News Tips
The Genesee River in Rochester has given up the bodies of two men believed to be the Oakfield brothers missing for more than a month.
The bodies were spotted by a State Police helicopter near the Elmwood Avenue Bridge in Rochester. The bodies were found among river debris and floating a mile apart.
The brothers, David and Michael King, were last seen on February 19th trying to cross the I-390 on foot above the Genesee River. 
An autopsy will be performed today to determine positive identification.

There were only a handful of contested races in Genesee County village elections:
In the Village of LeRoy: two Democrats have been elected to the village board. James Bonaquisti and Michael Tuicci won four year terms.
Democrat Greg Rogers was elected mayor, he ran unopposed.
George Brady chose not to seek re-election.
In Bergen: Paul Cooper and Scott Morgante were elected to the village board.
In Oakfield, Jeremy Yasses won a special election to fill an unexpired seat.

A brief court appearance for two Batavia firemen and another man accused of running an illegal gambling operation.
The three appeared in city court yesterday. The case was quickly adjourned until April 17th.
Firefighters Gregory Phillips and Brian Bordinaro are accused of taking bets while on duty at the city fire station.

A Batavia woman is facing several felony charges of tax fraud.
40-year-old Heidi Schollard of Bank Street is being held in lieu of $25,000 bail.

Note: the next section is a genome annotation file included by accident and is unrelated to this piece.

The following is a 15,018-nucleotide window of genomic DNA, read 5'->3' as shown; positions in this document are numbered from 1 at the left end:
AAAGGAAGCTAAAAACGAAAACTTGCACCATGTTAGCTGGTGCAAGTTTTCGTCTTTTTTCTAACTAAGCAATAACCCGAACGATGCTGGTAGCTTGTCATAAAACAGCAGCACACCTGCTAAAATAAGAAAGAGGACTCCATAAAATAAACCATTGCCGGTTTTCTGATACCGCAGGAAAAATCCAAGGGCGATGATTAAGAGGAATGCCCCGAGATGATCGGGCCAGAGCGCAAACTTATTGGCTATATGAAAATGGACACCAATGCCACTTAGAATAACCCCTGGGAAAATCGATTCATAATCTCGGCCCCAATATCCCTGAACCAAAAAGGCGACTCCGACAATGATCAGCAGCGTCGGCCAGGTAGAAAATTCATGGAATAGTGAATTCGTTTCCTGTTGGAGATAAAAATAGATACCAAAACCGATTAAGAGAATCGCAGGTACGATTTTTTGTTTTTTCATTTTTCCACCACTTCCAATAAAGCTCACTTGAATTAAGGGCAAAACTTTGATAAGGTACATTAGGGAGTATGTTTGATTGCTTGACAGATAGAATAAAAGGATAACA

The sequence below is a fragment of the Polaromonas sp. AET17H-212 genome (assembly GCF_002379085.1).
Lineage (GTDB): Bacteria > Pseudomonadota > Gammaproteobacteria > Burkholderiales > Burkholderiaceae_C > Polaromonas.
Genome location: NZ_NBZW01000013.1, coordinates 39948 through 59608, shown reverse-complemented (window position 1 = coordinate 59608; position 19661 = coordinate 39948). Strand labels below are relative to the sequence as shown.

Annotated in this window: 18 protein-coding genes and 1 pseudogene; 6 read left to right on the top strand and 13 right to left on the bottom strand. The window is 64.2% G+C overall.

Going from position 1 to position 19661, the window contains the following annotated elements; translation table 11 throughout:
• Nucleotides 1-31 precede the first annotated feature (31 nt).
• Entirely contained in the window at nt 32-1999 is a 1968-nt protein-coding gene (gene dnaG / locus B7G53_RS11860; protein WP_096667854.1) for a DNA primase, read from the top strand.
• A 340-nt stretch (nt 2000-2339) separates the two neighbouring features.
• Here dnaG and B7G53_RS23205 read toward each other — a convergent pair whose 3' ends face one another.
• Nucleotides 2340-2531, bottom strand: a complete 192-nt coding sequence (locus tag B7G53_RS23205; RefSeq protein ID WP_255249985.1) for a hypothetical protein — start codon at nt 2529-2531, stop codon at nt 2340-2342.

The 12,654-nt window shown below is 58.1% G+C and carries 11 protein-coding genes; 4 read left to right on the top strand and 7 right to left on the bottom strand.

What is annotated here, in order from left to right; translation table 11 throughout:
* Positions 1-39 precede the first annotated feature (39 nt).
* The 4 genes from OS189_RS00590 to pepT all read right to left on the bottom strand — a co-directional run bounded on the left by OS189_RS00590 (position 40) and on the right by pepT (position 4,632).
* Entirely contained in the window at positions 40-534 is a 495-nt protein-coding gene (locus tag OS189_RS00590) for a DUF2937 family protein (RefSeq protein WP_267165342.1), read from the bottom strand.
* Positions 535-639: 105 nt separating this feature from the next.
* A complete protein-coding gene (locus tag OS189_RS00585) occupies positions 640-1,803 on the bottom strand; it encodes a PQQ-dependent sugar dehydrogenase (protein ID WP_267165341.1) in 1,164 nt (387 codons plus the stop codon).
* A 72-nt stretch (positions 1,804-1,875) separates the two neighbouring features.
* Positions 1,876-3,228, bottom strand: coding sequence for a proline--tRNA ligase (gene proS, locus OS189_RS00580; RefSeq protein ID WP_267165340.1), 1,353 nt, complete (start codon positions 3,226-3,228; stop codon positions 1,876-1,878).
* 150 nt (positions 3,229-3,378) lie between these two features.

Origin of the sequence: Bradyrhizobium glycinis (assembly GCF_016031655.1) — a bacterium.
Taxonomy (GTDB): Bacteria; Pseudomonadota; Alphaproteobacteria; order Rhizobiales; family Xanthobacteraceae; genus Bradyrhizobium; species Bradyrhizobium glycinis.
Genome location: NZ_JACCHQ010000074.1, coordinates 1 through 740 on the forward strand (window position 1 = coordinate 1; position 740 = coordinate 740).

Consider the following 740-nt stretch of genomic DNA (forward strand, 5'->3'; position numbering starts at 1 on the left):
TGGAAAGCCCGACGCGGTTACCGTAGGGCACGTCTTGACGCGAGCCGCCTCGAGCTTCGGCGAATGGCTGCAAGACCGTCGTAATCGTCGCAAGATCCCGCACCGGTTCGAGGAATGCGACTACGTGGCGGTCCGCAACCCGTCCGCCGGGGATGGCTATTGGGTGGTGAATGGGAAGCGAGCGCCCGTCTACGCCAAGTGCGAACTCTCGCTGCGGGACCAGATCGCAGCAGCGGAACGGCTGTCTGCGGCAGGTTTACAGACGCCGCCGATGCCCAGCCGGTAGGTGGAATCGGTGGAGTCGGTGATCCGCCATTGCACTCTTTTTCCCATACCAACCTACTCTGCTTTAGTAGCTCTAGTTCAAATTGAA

Authorities accuse Schollard of stealing the money from two elderly women she cared for. She’s also charged with filing false tax returns.
A Yates County man is headed behind bars for a crash that killed six members of the Amish community last year. Steven Eldridge received a 12-to-24-year prison term Tuesday after he pled guilty to vehicular homicide and driving under the influence of drugs. Eldridge admitted he was high on cocaine and prescription drugs when he crashed into a van carrying 14 Amish farmers from nearby Steuben County on July 19th of last year. Six of the farmers died in the crash.

A pair of influential state unions will not follow the action of another powerful union in withholding political support from lawmakers over the pension reform argument. Leaders for NYSUT and AFL-CIO say they have no plans to follow the Civil Service Employees Association's decision to yank political endorsements and campaign cash for lawmakers following the approval of the controversial Tier Six pension reform plan.
Actions: E-mail | Bookmark and Share
  |  Login